12. The objection that the application was made not directly to the court but to the commissioner appointed by the court is without substance. As already observed the application was addressed to the court and was duly signed by the parties and their counsel. The commissioner obviously was authorised to file the application in court on the date fixed and obtain the orders of the court. The counsel for the respondent was present on the 20th of December, 1957 when the court made the reference to the arbitrators. The petitioner was not represented but that was for a very good reason that he had signed the application and there was no point in his appearing on that date. It is difficult to appreciate how any grievance can be made by the petitioner on this point. The petitioner has relied on the case of Asutosh Deb Sarkar v. Apurba Kumar Deb Sarkar, 4 Ind. Cas. 370 (Cal). This case, however, is clearly distinguishable as no final agreement to refer the matter in dispute to arbitration had been arrived at and in these circumstances the court held that the parties may resile from the position when an application is made to the commissioner who was only appointed to examine the witnesses and had limited authority. In the case of Mohar Singh v. Amar Singh AIR 1933 Oudh 521 (of the late Oudh Chief Court) which considered and dissented from the aforesaid Calcutta case it was held that an application addressed to the court stating that they had agreed to refer their dispute to arbitration but presented to the commissioner for proper presentation to the court and the order passed by the court thereon making a reference to the arbitrators was a perfectly correct and valid order. This objection also is, therefore, without any force,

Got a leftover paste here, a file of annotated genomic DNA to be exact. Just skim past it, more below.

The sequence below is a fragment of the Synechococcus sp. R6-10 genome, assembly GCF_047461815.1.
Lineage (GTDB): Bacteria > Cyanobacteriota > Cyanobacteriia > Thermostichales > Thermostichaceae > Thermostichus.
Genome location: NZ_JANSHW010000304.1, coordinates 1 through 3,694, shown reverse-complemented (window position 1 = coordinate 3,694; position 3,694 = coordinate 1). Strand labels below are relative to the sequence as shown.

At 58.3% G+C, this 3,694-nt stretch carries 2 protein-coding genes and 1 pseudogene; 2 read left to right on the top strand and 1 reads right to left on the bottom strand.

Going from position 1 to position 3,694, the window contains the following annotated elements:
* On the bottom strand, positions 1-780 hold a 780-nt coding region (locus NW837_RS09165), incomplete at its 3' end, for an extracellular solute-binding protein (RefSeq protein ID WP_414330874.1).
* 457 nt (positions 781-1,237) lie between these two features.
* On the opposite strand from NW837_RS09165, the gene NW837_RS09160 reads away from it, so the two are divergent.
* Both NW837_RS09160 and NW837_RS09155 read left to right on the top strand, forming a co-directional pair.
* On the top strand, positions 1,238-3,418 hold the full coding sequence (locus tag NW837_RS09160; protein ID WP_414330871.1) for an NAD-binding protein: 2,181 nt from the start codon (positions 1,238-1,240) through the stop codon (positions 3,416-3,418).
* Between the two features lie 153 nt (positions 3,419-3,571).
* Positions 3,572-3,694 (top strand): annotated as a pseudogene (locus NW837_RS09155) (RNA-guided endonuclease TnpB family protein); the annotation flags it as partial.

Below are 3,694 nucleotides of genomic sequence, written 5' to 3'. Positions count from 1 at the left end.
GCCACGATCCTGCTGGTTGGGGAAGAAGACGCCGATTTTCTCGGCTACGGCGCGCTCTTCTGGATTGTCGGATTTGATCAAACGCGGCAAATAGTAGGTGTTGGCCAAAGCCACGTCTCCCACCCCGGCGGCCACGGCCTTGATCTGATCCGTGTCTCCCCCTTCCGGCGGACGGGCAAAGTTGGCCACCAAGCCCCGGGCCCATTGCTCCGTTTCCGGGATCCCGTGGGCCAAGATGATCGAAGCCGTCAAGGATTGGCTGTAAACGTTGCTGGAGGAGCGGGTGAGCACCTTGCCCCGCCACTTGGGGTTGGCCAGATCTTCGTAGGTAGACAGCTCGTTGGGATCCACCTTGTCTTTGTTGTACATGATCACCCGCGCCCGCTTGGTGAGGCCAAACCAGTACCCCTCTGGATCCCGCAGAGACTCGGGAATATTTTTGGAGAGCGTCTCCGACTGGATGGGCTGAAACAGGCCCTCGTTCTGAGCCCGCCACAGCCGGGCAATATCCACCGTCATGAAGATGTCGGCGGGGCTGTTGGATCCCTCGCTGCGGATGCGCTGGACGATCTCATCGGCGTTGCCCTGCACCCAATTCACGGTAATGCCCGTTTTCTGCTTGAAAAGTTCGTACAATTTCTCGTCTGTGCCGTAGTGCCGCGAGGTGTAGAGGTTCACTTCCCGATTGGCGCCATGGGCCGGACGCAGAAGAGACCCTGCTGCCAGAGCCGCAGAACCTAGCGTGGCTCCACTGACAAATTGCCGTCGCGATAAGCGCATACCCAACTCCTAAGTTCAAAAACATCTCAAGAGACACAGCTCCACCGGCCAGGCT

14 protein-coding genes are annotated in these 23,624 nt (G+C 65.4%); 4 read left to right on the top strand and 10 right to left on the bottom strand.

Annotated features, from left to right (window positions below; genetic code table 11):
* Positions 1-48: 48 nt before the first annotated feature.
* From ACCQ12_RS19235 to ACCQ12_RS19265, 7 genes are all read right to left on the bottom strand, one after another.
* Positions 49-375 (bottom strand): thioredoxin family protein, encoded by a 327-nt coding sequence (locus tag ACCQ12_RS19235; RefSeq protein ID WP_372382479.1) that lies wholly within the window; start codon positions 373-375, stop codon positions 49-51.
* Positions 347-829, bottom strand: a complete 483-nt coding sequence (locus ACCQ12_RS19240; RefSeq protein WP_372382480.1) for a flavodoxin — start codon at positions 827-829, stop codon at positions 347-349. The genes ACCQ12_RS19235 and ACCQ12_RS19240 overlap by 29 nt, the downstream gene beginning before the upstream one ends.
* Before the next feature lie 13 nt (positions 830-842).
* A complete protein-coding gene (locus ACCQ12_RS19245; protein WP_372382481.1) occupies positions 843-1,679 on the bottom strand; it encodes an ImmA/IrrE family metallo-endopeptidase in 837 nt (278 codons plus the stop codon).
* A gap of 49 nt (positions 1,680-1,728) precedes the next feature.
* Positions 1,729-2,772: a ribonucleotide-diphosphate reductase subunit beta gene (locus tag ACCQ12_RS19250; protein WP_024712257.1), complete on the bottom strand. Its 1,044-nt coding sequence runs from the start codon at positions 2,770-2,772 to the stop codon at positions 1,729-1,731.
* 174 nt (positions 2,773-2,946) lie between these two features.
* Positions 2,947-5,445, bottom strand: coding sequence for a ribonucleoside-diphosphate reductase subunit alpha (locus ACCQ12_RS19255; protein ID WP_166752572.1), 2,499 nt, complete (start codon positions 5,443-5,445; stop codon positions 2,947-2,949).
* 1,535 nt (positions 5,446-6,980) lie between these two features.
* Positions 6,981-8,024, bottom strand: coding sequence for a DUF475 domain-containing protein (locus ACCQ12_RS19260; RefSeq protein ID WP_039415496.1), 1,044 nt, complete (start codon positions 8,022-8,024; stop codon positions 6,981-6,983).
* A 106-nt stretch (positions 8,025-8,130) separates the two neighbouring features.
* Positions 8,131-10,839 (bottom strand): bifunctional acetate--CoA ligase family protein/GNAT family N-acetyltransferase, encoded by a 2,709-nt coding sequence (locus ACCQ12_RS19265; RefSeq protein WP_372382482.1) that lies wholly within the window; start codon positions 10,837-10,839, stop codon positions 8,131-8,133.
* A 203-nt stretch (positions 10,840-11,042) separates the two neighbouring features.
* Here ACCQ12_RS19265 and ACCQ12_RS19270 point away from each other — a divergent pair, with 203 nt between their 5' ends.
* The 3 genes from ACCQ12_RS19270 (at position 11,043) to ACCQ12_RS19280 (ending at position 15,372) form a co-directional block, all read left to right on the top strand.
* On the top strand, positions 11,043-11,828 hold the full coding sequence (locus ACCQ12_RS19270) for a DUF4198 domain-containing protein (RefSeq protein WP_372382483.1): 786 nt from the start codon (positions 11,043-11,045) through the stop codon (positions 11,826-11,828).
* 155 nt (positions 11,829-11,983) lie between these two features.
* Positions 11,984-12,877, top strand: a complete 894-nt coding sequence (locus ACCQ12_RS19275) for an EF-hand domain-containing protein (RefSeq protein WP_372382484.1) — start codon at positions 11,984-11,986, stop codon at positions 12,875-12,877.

13. Even, if for the sake of argument it be assumed that reference to arbitration could not have been made in proceedings under Act VIII of 1939, the effect of the petitioner husband having put his signatures to the application dated 13-12-1957 undoubtedly under the Mohammaden Law amount to a delegation of his right to divorce his wife to named persons, i.e., the aforesaid three persons mentioned in the said document. That divorce by delegation is permissible is amply borne out by the original texts and the provisions of Mohammaden Law. Baillie in his Digest of Mohammaden Law Second Edition at page 2-38 points out:
'As a man may in person repudiate his wife, so he may commit the power of repudiating her to herself or to a third party. This is termed TUFWEEZ, and it is of three kinds: IKHTIYAR, or choice; AMR BU YUD, or business in hand: and MUSHEEUT, or pleasure. The two first have been already met with as belonging to the second class of the Kinayat, or ambiguous expressions from which repudiation may be inferred. The last requires the imperative mood of the word by which the sureeh, or express repudiation is given, as 'repudiate if you please'. The discretion conferred by each kind of Tufweez will be found to correspond with the nature of the expression by which it is constituted.'